The Central Oregon Nordic Club will be erecting new, longer-lasting diamond trail markers on trees, and volunteers will have more tools to maintain those trails, thanks to a $4,200 grant from the Deschutes Trail Coalition.
The Deschutes Trails Coalition was formed in 2017 to push for sustainable trails in the area. This includes not only work on trails and but encouraging stewardship by the public. The organization announced grant awards totaling $60,000 this month for trail-related projects within the Deschutes National Forest.
The Nordic Club has been notified that the club is receiving one of the grants, reports CONC Vice President Susan Sullivan.
With the $4,200 award, CONC is obtaining some 300 new diamond trail markers from Bend-based CLS Fabrication, Susan explains. These will be installed on both ski and snowshoe trails.
“They’re more expensive [than the old diamonds], but we decided rather than go cheap and put something up that doesn’t last so long, we’d be better off putting up more money up front and put in a diamond that would last longer,” Susan says.
The new diamonds are one unit (rather than assembled) and are made of all aluminum.
In the past, CONC used plastic diamonds and put a trail-marking patch in the middle. Holes were then drilled in the diamonds to so they could be attached to a piece of aluminum. Holes were also drilled in the
aluminum, through which nails cold be pounded, in order to attach the markers to trees. However, these markers often “failed” in the woods, not standing up to wind and other harsh weather conditions.
“That was a hugely time-intensive process,” Susan reports. “With this, we are going to get a diamond that is all ready – the diamond and bracket are a single assembly – and all we have to do is put the patches on them. They already have holes drilled into them for the nails. It’s less labor for us up front.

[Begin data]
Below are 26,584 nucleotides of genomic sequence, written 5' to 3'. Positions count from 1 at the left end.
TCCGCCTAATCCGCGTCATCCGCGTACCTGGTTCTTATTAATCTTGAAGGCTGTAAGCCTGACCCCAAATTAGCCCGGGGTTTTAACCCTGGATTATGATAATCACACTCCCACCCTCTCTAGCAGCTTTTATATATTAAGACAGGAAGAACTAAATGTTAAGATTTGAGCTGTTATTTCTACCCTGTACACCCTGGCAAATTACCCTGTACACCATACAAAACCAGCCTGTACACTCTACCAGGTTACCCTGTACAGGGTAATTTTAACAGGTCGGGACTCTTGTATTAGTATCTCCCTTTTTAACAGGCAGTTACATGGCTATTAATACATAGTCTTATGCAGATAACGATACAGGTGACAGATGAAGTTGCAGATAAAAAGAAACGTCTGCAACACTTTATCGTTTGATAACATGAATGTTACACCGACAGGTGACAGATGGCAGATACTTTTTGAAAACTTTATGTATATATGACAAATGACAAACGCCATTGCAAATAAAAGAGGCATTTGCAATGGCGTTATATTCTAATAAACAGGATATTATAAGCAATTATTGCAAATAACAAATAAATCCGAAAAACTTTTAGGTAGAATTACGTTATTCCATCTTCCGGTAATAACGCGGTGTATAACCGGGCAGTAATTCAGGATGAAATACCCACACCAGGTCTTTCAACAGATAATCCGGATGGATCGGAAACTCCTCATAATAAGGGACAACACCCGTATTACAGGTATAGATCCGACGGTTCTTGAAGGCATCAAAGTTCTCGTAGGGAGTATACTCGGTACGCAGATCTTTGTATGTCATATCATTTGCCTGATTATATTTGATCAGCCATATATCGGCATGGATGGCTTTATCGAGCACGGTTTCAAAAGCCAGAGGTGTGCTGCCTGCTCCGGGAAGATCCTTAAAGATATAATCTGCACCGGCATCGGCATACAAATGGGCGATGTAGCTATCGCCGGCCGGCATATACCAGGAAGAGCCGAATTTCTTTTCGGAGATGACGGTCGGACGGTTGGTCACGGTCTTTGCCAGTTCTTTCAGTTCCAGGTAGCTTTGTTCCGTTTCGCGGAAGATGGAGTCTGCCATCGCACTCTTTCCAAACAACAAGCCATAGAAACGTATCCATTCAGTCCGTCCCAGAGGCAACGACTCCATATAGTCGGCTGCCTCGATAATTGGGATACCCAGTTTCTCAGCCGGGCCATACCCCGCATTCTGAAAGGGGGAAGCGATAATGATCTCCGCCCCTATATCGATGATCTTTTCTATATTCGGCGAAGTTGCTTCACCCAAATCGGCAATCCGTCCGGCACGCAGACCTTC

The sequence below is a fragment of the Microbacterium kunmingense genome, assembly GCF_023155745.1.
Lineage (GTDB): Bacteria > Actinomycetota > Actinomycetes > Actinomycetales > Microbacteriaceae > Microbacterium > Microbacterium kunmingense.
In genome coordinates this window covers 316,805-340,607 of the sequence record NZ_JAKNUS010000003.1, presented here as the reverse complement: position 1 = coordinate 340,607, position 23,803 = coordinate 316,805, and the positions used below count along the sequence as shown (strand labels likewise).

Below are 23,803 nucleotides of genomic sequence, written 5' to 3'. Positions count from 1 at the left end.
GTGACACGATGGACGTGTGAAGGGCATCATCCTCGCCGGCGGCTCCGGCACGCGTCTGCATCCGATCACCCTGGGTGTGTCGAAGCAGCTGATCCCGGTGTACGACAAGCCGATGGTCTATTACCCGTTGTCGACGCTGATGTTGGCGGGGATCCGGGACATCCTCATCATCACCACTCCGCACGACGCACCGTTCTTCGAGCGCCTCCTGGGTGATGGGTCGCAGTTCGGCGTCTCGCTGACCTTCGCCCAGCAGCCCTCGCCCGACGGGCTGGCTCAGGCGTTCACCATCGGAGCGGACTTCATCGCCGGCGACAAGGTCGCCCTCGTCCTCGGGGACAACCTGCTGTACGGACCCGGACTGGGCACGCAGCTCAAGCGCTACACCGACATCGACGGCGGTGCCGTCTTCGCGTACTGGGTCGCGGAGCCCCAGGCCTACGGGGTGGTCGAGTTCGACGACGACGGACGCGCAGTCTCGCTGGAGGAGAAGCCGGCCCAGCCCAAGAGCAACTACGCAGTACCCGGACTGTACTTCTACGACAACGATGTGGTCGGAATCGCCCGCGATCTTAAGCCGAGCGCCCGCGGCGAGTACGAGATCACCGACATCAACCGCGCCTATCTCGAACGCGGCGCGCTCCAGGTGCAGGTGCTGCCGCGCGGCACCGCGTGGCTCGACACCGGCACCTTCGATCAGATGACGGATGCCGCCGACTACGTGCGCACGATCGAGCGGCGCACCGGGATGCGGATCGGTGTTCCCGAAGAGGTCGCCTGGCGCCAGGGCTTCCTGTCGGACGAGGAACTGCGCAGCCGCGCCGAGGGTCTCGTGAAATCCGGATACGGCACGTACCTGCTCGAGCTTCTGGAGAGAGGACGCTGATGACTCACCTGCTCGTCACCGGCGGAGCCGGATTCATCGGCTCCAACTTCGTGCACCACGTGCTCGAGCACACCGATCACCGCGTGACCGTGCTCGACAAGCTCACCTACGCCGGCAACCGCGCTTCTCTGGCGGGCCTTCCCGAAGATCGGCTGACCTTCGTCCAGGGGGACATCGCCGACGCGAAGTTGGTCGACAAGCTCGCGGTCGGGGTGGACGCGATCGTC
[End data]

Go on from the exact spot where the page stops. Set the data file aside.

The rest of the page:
“The downside is they are about $4.50 apiece. But they should last for about 20 years out in the field.”
Since they’re made of aluminum, the new diamonds won’t rust. Further, the paint is transparent so they will still reflect light even if the marking patches fall off, allowing skiers and snowshoers to find their way by light at night. The diamonds also have a new design so they will not wobble in wind, making them less likely to fall, Susan explains.
(The photo above left is of the old diamonds. The photo on the right is of the new ones.)
Volunteers installed the first of the new diamonds this month on Vista Butte. Many will be used for the next round of work planned for trails out of Dutchman Flat Sno-Park.
CONC also is in the process of updating its arsenal of tools to “to better support teams in the field” doing volunteer work on trails, Susan explains.
The list includes new loppers, a battery-powered pole saw to trim branches high up a tree, quality hand saws and hard hats. The arsenal will also include a telescoping ladder that will be easier to haul in the woods over snow.
“In the winter, if you want to go in to do any kind of maintenance, hauling a ladder is kind of a pain in the neck,” Susan explains. “The telescoping ladder is not as light as the other ones, but at least it’s something you can fold up and pull on a sled or strap onto a backpack and haul it in.
“If you give people decent tools to work with, it makes the job a lot easier,” Susan says. “We’re hoping that will help out trail maintenance. We are grateful to the Deschutes Trail Coalition for making this grant opportunity available to us.”
(Photos by Jo Keen and Susan Sullivan)